26. On February 25, 2014, the parties appeared before Judge Theresa L. Springmann. Plaintiff Beth Shepherd appeared, pro se, and the defendants appeared by counsel. Plaintiff Beth Shepherd admitted she had received the motions for summary judgment, motions for summary ruling, and the Notice of Summary Judgment, Appendix C-Notice to Pro Se Litigants, as required by Local Rule 56-1(f).

SUMMARY JUDGMENT STANDARD

Summary judgment is appropriate when the designated evidence demonstrates that there is no genuine issue of material fact and that the moving party is entitled to judgment as a matter of law. Ind. Trial Rule 56(c); Vaughn v. Daniels Co., 841 N.E.2d 1133, 1138 (Ind. 2006). All inferences from such evidence are to be drawn in the favor of the nonmoving party. Gunkel v. Renovations, Inc., 822 N.E.2d 150, 152 (Ind. 2005). "The party moving for summary judgment bears the burden of making a prima facie showing that there are no genuine issues of material fact and that the movant is entitled to judgment as a matter of law." Ozinga Transp. Sys. v. Michigan Ash Sales, 676 N.E.2d 379, 382-83 (Ind.Ct.App. 1997) (citation omitted). "Once the movant satisfies this burden, the burden shifts to the nonmoving party to produce specifically designated facts showing the existence of a genuine issue." Id. The purpose of summary judgment is to terminate litigation about which there can be no factual dispute and is therefore suitable for determination as a matter of law. Bamberger & Feibleman v. Indianapolis Power & Light Co., 665 N.E.2d 933, 936 (Ind.Ct.App. 1996).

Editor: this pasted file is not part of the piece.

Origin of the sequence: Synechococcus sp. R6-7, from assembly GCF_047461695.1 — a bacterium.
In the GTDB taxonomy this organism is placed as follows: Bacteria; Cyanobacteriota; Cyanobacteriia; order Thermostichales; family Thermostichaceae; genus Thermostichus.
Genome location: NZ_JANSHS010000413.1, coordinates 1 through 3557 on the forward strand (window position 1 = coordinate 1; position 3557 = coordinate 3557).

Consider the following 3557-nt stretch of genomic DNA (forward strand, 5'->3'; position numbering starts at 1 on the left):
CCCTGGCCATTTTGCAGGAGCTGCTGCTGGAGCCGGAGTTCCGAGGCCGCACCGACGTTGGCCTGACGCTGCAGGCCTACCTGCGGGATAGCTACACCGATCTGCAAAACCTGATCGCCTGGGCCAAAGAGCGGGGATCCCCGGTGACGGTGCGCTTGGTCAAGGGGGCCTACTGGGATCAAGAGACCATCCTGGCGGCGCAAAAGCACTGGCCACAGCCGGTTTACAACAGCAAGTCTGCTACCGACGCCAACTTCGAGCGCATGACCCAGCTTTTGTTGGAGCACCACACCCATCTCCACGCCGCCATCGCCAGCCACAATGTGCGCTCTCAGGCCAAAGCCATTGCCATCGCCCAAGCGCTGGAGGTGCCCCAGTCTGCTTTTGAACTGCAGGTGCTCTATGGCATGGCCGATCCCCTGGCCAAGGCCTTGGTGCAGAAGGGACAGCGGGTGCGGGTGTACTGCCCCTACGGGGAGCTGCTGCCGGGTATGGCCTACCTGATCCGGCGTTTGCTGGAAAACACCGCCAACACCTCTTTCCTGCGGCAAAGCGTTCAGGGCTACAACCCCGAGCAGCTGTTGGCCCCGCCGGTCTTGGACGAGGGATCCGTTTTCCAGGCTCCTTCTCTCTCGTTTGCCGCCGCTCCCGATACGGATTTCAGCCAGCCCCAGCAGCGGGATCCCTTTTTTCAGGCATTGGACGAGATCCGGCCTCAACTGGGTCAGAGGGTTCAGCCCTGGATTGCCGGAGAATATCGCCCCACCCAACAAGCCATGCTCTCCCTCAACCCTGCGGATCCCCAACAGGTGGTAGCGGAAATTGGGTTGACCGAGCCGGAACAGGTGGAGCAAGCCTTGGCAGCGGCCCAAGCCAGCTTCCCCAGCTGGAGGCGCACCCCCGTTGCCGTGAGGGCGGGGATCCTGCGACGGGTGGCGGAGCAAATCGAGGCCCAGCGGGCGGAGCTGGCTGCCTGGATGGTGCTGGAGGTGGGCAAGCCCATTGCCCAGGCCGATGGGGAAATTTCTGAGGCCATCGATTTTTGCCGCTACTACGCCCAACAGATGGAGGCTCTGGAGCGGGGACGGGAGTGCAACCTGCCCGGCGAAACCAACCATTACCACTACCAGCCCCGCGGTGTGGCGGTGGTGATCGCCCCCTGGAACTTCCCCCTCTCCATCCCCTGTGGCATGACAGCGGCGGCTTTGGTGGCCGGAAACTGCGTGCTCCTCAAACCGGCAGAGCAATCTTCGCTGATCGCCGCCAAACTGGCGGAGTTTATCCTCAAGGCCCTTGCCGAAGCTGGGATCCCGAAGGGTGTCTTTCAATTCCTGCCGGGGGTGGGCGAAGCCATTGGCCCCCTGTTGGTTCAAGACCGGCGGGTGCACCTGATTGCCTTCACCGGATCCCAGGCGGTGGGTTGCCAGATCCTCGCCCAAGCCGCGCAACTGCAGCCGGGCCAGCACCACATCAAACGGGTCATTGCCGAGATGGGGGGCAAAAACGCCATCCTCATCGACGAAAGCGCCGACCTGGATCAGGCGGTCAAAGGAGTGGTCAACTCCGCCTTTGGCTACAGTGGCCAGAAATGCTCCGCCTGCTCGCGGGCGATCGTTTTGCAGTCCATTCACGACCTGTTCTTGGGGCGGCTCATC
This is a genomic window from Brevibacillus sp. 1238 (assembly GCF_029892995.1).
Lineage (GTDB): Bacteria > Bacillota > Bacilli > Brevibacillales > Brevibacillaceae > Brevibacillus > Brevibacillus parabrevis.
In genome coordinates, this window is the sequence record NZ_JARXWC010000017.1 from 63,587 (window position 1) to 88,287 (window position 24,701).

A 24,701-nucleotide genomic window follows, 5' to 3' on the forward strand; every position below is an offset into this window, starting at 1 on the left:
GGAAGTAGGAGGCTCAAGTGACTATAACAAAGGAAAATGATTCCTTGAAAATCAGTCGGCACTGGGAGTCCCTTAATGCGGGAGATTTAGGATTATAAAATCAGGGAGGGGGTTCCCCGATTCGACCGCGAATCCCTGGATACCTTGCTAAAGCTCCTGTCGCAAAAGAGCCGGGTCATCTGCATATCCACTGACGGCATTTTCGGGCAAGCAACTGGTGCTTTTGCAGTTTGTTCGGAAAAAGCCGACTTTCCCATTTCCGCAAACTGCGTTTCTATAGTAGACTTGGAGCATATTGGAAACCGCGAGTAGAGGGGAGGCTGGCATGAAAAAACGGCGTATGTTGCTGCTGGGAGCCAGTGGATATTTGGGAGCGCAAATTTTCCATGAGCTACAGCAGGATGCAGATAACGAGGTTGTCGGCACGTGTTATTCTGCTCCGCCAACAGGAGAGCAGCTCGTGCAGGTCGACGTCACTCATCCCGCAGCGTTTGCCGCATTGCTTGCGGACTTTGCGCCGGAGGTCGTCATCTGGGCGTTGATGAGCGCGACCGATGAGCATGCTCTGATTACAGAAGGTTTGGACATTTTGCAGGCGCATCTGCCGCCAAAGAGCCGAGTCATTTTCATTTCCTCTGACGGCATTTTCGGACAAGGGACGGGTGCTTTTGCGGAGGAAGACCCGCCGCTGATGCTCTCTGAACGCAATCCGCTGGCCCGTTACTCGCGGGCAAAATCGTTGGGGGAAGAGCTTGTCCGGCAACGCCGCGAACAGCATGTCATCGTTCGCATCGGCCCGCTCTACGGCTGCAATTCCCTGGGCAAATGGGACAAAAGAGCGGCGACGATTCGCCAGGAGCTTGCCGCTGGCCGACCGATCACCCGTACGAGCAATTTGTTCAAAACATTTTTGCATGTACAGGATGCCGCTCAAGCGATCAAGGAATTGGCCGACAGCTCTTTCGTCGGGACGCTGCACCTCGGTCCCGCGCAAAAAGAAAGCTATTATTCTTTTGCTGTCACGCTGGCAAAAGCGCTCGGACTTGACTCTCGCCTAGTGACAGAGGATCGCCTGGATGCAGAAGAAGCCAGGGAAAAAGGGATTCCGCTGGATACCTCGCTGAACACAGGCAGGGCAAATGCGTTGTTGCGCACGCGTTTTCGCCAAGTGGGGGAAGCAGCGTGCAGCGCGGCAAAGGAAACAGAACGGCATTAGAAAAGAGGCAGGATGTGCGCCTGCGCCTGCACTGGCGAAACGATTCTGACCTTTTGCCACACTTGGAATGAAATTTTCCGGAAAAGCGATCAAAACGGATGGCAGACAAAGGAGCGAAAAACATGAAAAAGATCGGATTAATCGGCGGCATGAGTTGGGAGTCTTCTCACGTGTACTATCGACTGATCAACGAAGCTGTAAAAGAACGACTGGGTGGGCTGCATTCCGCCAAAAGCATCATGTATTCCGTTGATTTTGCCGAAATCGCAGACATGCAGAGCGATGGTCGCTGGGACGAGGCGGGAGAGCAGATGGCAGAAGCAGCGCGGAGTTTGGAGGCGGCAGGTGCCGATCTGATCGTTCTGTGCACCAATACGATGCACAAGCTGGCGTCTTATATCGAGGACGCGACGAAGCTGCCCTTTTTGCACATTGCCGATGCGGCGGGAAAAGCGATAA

DISCUSSION

Medical malpractice cases are no different from other kinds of negligence actions regarding what must be proven. The complainant must establish (1) that the health care provider owed a duty, (2) which was breached by virtue of conduct which fell below the applicable standard of care, and (3) which proximately caused a compensable injury. Malooley v. McIntyre, 597 N.E.2d 314 (Ind.Ct.App. 1992). Summary judgment for a defendant is appropriate "when undisputed material facts negate at least one element of [the] plaintiff's claim." Colen v. Pride Vending Serv., 654 N.E.2d 1159, 1162 (Ind.Ct.App. 1995) (citation omitted). Because proximate cause is an element of negligence, a "defendant is entitled to summary judgment where the plaintiff cannot establish that her injuries were proximately caused by the defendant's conduct." Hottinger v. Trugreen Corp., 665 N.E.2d 593, 595-96 (Ind.Ct.App. 1996), rev'd on other grounds by Dow Chem. Co. v. Ebling ex rel. Ebling, 753 N.E.2d 633 (Ind. 2001).